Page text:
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Gawk Some More

by Ang Lloyd / 25.09.2012

Dear Mr.Ballen,
When we first discovered your work a few years ago our minds got totally blown and we have never been the same since. I remember clearly that when me and ninja saw your photographs we decided right there and then to put an end to all the music and art we had been working on up till that point. Immediately we began working on a new project called DIE ANTWOORD.

(Extract from an e-mail sent to Roger Ballen from Yo-landi Visser, October 12th, 2010)

You need to be a whole lot of weird to inspire Yo-landi and Ninja. Prior to viewing his latest photographic exhibition, I’d never heard of Roger Ballen. Maybe I’m a philistine, but I’d only known him as ‘the guy who directed “I Fink U Freeky (And I like you a lot)”’. Which is sad, because this ‘guy’ is a truly amazing artist. His work is challenging, disturbing and hugely controversial. Like any great art-maker, he’ll blow your brain. Hard. Then, inexplicably, he’ll leave you with a really, really strange taste in your mouth.

Funeral Rites (2004) © R.Ballen/courtesy Erdmann Gallery

The first thing you notice about Ballen’s work is that it’s all shot in a black and white, square format. This has been his signature style for the last 40-odd years. The next thing you notice is that his photos are not comfortable to look at. Ballen aims to unsettle, and he outdoes himself. The controversy stems from past criticism about his choice of subjects. Ballen has always documented the ‘othered’ and marginalised parts of society: orphans, retarded people, criminals and the poor. Some would argue that his shots are merely a display of ‘freaks’, and that his subjects are ‘posed’, set up only for the viewer to gawk at, and turn away in disgust. Then, compelled by morbid curiosity, to return and gawk some more.

Yo-landi and rats (2012) © R. Ballen/courtesy Erdmann Gallery

After viewing his work, I’d have to say that he doesn’t merely provide a freak-factor. Yes, his work is disturbing, and yes, his subject matter is at times questionable, but his shots go far beyond the realms of the camera: they’re a surreal blend of sculpture, painting, drawing and, of course, photography. His photographs are essentially rich and layered artworks, which are developed onto film.

Although the exhibition primarily focuses on a series of Die Antwoord stills (from the ‘I Fink U Freeky’ music video), I found myself skimming past Yo-landi and Ninja; instead being captivated by the handful of shots from an older collection, entitled Shadow Chamber (2004). The Shadow Chamber is not a happy place. It’s dirty, lonely and cold. The fact that children are subjects make it profoundly dark and twisted. This is apparent in ‘Room of the Ninja Turtles’, where a young boy lies on the ground, shirtless, his face covered with a Ninja Turtle mask. The wall behind him is scrawled with child-like chalk drawings of faces. Not the kind you put on fridges. The kind that messed up, disturbed kids draw. Another picture, entitled ‘Bitten’, shows a hooded, barelegged man stooped over in a chair, with a snake slithering away on the floor. I find it interesting that Ballen often incorporates living creatures into his shots, such as rats, insects, reptiles, and even kittens. Birds also seem to feature a lot. In ‘Bath Scene’, Yo-landi holds a duck. This also seems to be a reference to one of his earlier shots, entitled ‘Contemplation’. You can see the similarities in the pictures provided, although the emotion caught in Contemplation is mysteriously intense and real. At least, it feels that way for me. Although with Ballen, you never can tell. That’s what makes him so remarkable.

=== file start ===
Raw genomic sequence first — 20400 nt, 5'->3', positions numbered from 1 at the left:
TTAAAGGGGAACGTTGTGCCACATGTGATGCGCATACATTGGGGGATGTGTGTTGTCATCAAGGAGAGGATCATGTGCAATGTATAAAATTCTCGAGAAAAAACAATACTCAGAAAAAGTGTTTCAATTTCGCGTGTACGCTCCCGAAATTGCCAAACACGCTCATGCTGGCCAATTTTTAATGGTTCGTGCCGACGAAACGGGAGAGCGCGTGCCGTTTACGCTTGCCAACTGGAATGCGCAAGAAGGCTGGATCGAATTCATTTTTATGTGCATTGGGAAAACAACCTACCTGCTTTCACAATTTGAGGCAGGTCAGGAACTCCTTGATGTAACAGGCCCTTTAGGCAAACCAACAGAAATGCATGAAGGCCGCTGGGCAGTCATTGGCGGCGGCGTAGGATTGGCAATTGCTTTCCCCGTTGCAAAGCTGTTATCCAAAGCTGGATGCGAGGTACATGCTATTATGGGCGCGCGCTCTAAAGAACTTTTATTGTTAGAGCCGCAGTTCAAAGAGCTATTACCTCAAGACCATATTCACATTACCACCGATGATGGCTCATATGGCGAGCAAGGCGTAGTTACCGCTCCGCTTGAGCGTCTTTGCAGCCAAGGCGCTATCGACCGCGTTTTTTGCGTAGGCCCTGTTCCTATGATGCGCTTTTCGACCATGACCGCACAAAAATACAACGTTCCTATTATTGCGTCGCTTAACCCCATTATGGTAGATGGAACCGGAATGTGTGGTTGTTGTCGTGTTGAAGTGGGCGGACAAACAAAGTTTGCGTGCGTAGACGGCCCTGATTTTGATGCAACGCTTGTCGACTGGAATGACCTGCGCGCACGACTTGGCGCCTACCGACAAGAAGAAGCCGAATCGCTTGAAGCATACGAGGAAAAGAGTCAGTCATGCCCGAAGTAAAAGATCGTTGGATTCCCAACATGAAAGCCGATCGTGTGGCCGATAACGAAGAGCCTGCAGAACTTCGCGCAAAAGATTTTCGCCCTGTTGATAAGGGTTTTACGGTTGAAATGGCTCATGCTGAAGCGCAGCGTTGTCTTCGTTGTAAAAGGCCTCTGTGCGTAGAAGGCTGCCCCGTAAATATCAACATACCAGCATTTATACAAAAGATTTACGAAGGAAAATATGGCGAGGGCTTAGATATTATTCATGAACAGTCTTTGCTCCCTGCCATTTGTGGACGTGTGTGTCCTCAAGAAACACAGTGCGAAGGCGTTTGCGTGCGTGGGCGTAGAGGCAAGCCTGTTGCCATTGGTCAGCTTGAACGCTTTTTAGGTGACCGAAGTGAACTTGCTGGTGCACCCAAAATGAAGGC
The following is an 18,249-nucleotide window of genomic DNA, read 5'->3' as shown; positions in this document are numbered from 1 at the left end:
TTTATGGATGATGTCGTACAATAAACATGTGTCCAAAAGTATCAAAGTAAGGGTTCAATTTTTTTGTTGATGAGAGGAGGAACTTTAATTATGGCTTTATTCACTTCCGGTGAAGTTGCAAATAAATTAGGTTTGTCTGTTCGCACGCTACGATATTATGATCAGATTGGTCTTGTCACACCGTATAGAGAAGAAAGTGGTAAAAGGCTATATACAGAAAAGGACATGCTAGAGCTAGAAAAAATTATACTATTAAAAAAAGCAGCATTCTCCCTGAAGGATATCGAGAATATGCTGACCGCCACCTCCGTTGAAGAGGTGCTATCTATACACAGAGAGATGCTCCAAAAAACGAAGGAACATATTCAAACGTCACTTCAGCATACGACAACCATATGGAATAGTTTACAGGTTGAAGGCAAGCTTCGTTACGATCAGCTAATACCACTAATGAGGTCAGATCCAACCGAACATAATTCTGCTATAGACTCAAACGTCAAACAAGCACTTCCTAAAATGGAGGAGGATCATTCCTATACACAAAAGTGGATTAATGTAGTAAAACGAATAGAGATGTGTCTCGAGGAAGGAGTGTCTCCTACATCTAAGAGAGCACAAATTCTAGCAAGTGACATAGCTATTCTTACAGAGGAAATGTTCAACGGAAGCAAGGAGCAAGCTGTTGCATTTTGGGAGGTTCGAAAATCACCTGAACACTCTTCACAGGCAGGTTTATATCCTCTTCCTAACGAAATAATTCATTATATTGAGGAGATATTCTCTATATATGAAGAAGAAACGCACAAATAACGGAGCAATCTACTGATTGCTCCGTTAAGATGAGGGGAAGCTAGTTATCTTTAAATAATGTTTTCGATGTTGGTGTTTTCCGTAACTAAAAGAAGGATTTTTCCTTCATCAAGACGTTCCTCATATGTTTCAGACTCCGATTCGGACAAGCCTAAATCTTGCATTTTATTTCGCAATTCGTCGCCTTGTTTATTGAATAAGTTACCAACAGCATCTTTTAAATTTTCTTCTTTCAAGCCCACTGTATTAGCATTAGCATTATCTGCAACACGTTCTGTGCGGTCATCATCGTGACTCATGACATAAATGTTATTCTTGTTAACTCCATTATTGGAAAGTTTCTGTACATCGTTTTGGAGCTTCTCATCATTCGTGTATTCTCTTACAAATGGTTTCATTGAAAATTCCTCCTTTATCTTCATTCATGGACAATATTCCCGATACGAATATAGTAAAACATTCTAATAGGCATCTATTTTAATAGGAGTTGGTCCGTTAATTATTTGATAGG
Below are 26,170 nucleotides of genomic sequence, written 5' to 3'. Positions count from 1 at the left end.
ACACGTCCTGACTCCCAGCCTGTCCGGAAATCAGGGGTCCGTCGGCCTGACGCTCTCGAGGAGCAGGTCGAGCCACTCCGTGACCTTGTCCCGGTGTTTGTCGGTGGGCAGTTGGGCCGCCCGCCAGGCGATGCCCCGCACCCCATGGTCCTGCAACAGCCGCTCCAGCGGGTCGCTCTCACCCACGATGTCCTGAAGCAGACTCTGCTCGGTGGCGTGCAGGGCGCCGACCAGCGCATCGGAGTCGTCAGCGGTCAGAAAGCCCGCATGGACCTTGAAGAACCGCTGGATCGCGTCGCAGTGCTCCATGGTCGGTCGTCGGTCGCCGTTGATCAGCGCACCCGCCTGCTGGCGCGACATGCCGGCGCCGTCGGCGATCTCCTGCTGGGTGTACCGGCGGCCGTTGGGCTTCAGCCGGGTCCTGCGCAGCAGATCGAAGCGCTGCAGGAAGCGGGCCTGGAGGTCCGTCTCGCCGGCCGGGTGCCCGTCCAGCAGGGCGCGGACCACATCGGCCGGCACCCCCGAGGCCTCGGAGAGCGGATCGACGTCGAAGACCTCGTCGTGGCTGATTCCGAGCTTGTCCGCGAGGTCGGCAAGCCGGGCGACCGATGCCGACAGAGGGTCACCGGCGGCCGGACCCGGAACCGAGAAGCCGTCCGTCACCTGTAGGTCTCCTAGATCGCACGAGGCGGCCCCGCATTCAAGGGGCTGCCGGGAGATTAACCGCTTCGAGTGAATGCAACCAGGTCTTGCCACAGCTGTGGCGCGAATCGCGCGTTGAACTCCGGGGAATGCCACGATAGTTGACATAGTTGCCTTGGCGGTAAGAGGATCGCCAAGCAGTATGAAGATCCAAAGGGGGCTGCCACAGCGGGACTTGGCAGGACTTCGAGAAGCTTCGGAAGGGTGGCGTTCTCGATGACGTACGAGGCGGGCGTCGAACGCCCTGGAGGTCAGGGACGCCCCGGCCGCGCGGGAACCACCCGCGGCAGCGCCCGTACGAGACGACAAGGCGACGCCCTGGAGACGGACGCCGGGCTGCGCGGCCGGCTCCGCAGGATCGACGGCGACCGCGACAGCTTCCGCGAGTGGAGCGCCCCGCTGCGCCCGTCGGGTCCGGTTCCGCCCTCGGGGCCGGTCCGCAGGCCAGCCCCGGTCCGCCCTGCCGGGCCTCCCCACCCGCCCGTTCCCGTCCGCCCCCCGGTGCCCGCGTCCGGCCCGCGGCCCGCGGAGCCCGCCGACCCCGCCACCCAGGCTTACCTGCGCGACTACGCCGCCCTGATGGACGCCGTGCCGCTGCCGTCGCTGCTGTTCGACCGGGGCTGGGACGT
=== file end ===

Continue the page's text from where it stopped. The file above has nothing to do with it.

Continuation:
Room of the Ninja Turtles (2003) © R.Ballen/courtesy Edelman Gallery

Bitten (2004) © R.Ballen/courtesy Edelman Gallery

Bath Scene (2012) © R.Ballen/courtesy Erdmann Gallery

Ballen’s work has long been an enigmatic. He has often been asked where his shoots take place, and has remained silent. Are these dilapidated and lonely settings real? Are they orphanages? Prisons? Mental institutions? Recreated in a studio somewhere. Do they even exist? Is it from a nightmare, or from our imagination? Or are they the darkened rooms of our collective unconscious? The rooms with the peeling wallpaper and the creepy children’s scribbles. The rooms that we all fear to enter, because they’re just too terrifying.

In comparison to the Shadow Chamber series, I found the ‘I Fink U Freeky’ stills to be familiar, and even rather tame. All I could see were these larger-than-life tattooed characters from the Zef-side, neatly presented in greyscale, at R5250 per unframed print. Not that his other prints come cheap, though (if you’d like one, you’d need to be willing to part with between 4000-6000 USD).

Crazy pricing and Die Antwoord aside, Ballen is beautiful. In an intensely morbid and off-putting way. Whether he’s collaborating with the zef rappers or taking photos of drooling inbred twins, his photography is art. According to the introduction of Boarding House (a book that documents his 2009 series of the same title), he blurs the lines between documentary photography, painting, theatre and sculpture, but – most importantly – he forces us to question everything we see. In so doing, ultimately, he forces us to question ourselves.

Ballen-inspired spray paint at Erdmann/photo Ang Lloyd

Contemplation (2004) © R.Ballen

Newspaper scene (2012) © R. Ballen/courtesy Erdmann Gallery

Chamber of the Enigma (2003) © R.Ballen/courtesy Edelman Gallery

Ninja (2012) © R.Ballen/courtesy Erdmann Gallery

Pielie (2012) © R. Ballen/courtesy Erdmann Gallery

*Opening image: Roar (2002) © R.Ballen/photo Ang Lloyd

Roger Ballen/Die Antwoord is showing at the Erdmann Contemporary Gallery (63 Shortmarket Street, Cape Town) until 27th October.

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